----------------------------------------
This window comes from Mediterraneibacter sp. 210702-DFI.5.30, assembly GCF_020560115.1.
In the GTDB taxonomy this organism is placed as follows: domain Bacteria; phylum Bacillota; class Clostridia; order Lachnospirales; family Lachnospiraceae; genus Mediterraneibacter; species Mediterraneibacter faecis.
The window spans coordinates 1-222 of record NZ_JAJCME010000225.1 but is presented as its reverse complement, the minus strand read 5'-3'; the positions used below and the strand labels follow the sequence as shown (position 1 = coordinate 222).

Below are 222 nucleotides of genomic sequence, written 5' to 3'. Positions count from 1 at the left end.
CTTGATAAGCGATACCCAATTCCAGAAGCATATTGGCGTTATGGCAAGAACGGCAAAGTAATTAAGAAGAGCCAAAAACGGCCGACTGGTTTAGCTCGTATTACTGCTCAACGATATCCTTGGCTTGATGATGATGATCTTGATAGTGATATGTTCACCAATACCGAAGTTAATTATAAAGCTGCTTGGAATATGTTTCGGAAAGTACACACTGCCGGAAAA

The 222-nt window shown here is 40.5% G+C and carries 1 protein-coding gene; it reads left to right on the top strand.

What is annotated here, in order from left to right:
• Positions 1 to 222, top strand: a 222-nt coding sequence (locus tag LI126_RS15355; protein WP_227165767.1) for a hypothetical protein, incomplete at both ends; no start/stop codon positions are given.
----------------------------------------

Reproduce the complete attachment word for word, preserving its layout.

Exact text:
This window comes from Mediterraneibacter sp. 210702-DFI.5.30, assembly GCF_020560115.1.
In the GTDB taxonomy this organism is placed as follows: domain Bacteria; phylum Bacillota; class Clostridia; order Lachnospirales; family Lachnospiraceae; genus Mediterraneibacter; species Mediterraneibacter faecis.
The window spans coordinates 1-222 of record NZ_JAJCME010000225.1 but is presented as its reverse complement, the minus strand read 5'-3'; the positions used below and the strand labels follow the sequence as shown (position 1 = coordinate 222).

Below are 222 nucleotides of genomic sequence, written 5' to 3'. Positions count from 1 at the left end.
CTTGATAAGCGATACCCAATTCCAGAAGCATATTGGCGTTATGGCAAGAACGGCAAAGTAATTAAGAAGAGCCAAAAACGGCCGACTGGTTTAGCTCGTATTACTGCTCAACGATATCCTTGGCTTGATGATGATGATCTTGATAGTGATATGTTCACCAATACCGAAGTTAATTATAAAGCTGCTTGGAATATGTTTCGGAAAGTACACACTGCCGGAAAA

The 222-nt window shown here is 40.5% G+C and carries 1 protein-coding gene; it reads left to right on the top strand.

What is annotated here, in order from left to right:
• Positions 1 to 222, top strand: a 222-nt coding sequence (locus tag LI126_RS15355; protein WP_227165767.1) for a hypothetical protein, incomplete at both ends; no start/stop codon positions are given.